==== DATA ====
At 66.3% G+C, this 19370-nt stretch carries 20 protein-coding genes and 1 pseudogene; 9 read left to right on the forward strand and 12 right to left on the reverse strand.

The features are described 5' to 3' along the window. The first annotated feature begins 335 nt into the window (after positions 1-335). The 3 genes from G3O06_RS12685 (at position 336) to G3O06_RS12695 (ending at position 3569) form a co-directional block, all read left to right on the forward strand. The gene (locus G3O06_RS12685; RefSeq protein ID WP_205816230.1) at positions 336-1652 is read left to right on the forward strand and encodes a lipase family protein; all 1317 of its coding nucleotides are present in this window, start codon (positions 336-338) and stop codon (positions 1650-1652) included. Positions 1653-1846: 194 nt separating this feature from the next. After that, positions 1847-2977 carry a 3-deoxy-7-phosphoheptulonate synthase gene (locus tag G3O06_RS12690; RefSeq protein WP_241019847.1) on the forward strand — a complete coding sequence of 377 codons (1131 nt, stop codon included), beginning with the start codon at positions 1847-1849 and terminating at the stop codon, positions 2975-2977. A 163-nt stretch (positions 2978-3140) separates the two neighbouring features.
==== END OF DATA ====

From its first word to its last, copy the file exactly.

At 66.3% G+C, this 19370-nt stretch carries 20 protein-coding genes and 1 pseudogene; 9 read left to right on the forward strand and 12 right to left on the reverse strand.

The features are described 5' to 3' along the window. The first annotated feature begins 335 nt into the window (after positions 1-335). The 3 genes from G3O06_RS12685 (at position 336) to G3O06_RS12695 (ending at position 3569) form a co-directional block, all read left to right on the forward strand. The gene (locus G3O06_RS12685; RefSeq protein ID WP_205816230.1) at positions 336-1652 is read left to right on the forward strand and encodes a lipase family protein; all 1317 of its coding nucleotides are present in this window, start codon (positions 336-338) and stop codon (positions 1650-1652) included. Positions 1653-1846: 194 nt separating this feature from the next. After that, positions 1847-2977 carry a 3-deoxy-7-phosphoheptulonate synthase gene (locus tag G3O06_RS12690; RefSeq protein WP_241019847.1) on the forward strand — a complete coding sequence of 377 codons (1131 nt, stop codon included), beginning with the start codon at positions 1847-1849 and terminating at the stop codon, positions 2975-2977. A 163-nt stretch (positions 2978-3140) separates the two neighbouring features.